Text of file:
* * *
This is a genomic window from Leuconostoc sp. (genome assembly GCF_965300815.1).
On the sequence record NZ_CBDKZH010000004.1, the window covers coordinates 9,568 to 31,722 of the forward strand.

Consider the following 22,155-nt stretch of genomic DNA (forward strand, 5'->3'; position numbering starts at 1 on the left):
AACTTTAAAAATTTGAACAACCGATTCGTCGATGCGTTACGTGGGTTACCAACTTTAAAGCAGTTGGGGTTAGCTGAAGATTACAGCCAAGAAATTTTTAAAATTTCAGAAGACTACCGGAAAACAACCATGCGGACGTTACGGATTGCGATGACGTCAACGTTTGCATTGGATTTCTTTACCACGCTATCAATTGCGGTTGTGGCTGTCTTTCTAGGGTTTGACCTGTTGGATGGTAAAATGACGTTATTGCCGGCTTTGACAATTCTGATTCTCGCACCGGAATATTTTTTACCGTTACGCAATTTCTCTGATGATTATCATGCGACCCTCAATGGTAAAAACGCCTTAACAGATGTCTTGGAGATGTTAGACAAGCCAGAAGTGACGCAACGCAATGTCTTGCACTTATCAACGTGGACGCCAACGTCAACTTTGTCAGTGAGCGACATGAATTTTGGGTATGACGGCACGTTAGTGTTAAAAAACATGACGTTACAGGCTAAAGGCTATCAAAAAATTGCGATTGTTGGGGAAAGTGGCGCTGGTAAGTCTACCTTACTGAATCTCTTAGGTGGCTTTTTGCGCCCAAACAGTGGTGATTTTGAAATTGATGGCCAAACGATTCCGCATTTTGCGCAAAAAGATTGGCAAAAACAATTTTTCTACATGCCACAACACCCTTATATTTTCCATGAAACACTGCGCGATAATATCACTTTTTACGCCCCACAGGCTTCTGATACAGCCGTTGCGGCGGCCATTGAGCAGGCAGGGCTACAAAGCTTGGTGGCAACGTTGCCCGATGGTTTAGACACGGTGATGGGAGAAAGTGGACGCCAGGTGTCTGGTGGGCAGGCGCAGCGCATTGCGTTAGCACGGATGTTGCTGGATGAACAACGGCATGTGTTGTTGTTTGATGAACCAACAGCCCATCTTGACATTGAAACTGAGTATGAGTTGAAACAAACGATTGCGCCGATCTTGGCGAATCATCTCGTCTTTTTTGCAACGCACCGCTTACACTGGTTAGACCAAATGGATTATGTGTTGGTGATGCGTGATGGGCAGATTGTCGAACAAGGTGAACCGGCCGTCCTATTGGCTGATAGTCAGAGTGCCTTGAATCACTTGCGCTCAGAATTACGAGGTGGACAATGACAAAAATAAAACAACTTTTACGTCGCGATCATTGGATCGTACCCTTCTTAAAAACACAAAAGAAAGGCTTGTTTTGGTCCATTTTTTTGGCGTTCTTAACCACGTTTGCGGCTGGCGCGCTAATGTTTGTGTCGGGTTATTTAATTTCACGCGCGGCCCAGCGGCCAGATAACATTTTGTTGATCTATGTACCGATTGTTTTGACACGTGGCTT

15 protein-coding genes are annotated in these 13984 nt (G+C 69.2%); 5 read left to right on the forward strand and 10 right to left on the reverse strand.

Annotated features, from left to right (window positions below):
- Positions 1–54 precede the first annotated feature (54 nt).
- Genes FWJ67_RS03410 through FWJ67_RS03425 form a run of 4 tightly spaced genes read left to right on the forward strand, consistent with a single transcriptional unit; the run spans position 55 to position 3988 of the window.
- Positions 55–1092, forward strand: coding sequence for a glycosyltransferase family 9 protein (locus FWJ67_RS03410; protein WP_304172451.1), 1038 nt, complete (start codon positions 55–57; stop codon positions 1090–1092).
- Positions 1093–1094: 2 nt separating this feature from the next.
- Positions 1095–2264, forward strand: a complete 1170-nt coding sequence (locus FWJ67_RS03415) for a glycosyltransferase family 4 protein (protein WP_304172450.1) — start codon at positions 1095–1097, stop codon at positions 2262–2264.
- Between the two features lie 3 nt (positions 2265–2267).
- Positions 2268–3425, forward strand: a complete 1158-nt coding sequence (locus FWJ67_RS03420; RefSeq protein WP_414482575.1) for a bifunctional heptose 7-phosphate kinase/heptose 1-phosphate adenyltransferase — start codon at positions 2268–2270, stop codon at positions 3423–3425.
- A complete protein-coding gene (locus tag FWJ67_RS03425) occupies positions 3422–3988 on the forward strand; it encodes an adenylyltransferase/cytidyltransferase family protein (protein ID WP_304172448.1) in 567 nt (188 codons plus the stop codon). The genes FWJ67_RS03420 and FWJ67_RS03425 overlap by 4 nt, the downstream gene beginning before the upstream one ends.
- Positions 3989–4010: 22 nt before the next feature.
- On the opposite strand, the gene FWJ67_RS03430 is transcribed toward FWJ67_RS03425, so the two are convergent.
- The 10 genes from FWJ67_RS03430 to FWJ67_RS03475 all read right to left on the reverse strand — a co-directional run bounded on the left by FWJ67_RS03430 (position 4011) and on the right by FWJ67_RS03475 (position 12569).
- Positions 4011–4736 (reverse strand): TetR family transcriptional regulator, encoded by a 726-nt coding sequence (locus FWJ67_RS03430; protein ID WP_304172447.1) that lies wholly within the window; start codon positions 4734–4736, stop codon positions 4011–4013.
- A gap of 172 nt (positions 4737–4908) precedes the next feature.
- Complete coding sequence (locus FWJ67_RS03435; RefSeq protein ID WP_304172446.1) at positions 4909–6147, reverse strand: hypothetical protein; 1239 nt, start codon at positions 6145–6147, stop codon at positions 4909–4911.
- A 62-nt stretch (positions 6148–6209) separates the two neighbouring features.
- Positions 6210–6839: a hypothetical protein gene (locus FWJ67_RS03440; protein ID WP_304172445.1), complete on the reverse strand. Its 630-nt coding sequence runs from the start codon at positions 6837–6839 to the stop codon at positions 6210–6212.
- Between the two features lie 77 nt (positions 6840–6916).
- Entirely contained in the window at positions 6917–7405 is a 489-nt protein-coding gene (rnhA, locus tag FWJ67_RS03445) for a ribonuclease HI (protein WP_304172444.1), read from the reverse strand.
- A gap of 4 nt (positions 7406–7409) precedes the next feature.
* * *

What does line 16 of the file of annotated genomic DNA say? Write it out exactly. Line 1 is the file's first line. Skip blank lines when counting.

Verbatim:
- On the opposite strand, the gene FWJ67_RS03430 is transcribed toward FWJ67_RS03425, so the two are convergent.